Buprenorphine Research (PubMed) - Wed, 03/25/2015 - 7:30am

Interpretation of Urine Drug Testing Results in Patients Using Transdermal Buprenorphine Preparations for the Treatment of Chronic Noncancer Pain.

Pain Med. 2015 Mar 20;

Authors: Markman JD, Barbosa WA, Gewandter JS, Frazer M, Rast S, Dugan M, Nandigam K, Villareal A, Kwong TC

Abstract
OBJECTIVE: To determine whether the prevailing liquid chromatography and tandem mass spectroscopy assay (LC-MS/MS) assay designed to monitor buprenorphine compliance of the sublingual formulation used in the substance abuse treatment setting can be extrapolated to the transdermal formulation used in the chronic pain treatment setting, which is 1000-fold less concentrated.
DESIGN: Retrospective chart review SUBJECTS: Self-reported compliant patients using the transdermal or sublingual formulations of buprenorhphine. Transdermal patch application was also visually confirmed during clinic visits.
METHODS: Urine drug test results from a LC-MS/MS were compared between samples from transdermal and sublingual patients.
RESULTS: While all sublingual patients tested positive for at least one metabolite of buprenorphine, only 69% of the transdermal patients did so. In addition, the most abundant metabolite in the transdermal patients was buprenorphine-glucuronide, as compared with norbuprenorphine-glucuronide in sublingual patients.
CONCLUSIONS: These data suggest that currently available urine drug tests for buprenorphine, including the more expensive LC-MS/MS based assays, may not be sufficiently sensitive to detect the metabolites from transdermal buprenorphine patients. This study highlights the need to evaluate the value and sensitivity of urine drug tests given the wide range of buprenorphine dosing in clinical practice. These results underscore the need for additional cost benefit analyses comparing different confirmatory drug testing techniques including many commercially available drug testing options.© 2014 Wiley Periodicals, Inc.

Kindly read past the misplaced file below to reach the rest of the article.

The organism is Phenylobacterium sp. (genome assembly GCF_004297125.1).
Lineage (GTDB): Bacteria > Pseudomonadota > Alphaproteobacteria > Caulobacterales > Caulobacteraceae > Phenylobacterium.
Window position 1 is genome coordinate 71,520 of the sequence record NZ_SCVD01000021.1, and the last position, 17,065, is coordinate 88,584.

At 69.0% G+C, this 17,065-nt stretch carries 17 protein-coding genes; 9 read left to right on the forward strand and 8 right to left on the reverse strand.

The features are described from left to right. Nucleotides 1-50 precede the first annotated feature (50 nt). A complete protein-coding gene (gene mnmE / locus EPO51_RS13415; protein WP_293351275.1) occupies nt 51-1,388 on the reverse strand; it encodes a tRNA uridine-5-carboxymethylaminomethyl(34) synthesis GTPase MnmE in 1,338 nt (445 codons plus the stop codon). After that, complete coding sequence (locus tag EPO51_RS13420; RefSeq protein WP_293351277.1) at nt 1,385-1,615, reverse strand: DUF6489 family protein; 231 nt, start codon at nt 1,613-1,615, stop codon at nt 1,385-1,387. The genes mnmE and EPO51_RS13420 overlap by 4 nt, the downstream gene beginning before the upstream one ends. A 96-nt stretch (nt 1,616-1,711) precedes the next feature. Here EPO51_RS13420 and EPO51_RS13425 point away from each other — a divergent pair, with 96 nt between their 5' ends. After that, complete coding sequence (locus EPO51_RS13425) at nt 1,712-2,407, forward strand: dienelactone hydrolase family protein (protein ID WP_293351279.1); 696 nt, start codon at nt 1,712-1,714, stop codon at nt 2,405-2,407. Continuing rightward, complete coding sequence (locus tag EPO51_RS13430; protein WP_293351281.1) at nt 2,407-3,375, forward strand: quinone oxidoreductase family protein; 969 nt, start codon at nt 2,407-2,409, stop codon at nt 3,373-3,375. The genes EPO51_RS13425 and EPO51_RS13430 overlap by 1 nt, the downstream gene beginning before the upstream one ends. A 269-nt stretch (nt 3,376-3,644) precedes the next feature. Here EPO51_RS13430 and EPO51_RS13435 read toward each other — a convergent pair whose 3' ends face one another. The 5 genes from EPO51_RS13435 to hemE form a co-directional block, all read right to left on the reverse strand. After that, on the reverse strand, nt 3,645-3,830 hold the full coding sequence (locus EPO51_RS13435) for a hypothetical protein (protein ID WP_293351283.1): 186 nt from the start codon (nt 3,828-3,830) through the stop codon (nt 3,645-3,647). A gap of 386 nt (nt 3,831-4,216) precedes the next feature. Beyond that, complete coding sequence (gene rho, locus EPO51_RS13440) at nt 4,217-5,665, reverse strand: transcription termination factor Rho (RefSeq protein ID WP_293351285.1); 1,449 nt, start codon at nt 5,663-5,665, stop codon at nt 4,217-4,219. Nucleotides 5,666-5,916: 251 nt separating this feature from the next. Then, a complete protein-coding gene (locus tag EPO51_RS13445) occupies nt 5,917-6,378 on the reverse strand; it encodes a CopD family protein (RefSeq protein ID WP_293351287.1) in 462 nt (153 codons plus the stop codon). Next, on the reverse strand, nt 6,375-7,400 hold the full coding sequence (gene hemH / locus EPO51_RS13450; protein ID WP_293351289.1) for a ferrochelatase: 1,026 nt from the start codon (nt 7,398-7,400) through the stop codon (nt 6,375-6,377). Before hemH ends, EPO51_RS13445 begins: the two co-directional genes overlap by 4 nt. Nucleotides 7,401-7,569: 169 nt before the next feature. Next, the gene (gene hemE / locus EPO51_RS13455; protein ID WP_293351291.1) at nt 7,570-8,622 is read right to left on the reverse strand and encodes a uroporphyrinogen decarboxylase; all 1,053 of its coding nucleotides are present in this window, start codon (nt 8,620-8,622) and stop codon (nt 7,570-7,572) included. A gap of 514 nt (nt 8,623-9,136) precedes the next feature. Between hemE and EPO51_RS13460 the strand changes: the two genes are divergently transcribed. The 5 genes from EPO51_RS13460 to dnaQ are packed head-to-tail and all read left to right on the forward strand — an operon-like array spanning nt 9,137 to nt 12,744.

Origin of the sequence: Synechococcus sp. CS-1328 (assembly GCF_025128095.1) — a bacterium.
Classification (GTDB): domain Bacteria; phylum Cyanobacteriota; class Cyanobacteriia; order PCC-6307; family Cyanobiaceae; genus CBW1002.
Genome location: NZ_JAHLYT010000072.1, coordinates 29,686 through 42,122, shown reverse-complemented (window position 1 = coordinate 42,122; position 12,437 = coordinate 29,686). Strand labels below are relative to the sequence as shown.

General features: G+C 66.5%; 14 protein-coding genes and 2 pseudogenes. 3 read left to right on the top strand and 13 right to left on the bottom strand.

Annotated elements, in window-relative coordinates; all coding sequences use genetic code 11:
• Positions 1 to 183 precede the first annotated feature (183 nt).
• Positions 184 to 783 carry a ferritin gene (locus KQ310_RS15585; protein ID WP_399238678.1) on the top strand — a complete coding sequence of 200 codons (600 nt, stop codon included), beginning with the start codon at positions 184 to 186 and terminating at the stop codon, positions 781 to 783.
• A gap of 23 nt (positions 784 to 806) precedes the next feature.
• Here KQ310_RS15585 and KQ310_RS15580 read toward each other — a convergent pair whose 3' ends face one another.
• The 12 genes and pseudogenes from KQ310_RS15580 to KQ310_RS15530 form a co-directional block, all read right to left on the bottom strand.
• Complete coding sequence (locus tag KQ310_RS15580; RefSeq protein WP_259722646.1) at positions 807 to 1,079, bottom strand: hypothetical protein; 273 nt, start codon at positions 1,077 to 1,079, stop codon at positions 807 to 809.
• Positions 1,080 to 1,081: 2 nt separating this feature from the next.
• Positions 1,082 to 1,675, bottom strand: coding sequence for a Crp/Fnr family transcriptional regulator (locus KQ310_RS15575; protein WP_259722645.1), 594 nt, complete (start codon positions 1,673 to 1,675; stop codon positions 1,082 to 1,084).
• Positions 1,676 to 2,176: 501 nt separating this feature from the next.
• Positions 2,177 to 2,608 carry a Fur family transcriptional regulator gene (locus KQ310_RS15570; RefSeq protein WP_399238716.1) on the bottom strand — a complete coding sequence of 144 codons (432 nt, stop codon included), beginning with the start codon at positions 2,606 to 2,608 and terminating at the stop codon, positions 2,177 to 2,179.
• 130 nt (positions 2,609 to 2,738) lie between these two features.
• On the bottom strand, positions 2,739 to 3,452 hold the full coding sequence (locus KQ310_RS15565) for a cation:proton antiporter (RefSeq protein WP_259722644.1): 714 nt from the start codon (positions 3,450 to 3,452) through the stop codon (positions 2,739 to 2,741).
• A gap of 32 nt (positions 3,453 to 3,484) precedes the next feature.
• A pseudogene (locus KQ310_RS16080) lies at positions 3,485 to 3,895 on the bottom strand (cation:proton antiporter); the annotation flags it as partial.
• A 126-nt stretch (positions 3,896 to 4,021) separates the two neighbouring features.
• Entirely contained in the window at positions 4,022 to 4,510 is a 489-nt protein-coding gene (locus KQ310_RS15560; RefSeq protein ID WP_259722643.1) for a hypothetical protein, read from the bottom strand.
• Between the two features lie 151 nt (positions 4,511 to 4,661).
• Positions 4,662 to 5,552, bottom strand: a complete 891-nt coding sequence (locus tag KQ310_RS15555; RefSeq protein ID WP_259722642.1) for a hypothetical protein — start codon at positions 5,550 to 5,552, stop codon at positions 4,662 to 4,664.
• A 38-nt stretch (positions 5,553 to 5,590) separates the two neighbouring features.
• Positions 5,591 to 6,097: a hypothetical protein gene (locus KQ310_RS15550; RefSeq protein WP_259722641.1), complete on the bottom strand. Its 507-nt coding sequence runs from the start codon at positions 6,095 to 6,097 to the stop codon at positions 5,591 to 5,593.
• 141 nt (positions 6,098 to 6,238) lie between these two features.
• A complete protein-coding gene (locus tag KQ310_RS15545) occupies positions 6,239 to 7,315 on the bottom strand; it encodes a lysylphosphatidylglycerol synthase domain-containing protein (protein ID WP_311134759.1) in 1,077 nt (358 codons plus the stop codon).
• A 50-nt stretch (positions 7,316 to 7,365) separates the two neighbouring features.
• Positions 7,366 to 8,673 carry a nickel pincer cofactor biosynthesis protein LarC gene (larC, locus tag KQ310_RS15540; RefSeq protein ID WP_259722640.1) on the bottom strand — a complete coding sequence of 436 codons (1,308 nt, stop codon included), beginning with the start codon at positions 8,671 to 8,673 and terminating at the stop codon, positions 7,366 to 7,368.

PMID: 25800409 [PubMed - as supplied by publisher]

Categories: Bup Feeds

“But YOU smoked weed when YOU were younger.”

Drug and Alcohol News (JoinTogether.com) - Wed, 03/25/2015 - 6:00am

“Marijuana is a plant. It’s natural. How harmful could it be?”

“But YOU smoked weed when YOU were younger.”

“Would you rather I drink alcohol? Weed is so much safer.”

Would you know what you’d say if confronted with these tough questions or arguments by your teen?

Marijuana is a hot topic. Between legalization in some states, the normalization of the drug in the media and pop culture and different ways of using (like “edible” cookies and candies, vaporizers and dabs), it’s becoming harder for parents to talk to teens about weed.

That’s why we created our new Marijuana Talk Kit. We want to help families navigate the changing marijuana landscape, and have productive, impactful conversations with their teens.

Inside the Talk Kit, you will find:

•Facts about marijuana
•Why marijuana is still risky for teens
•Ways to talk with your teen about marijuana
•What you should –  and shouldn’t –  say to your teen when talking about marijuana
•How to respond to your teen’s questions and arguments
•Resources to help

We know it’s hard, and we’re here to help.

The post “But YOU smoked weed when YOU were younger.” appeared first on Partnership for Drug-Free Kids.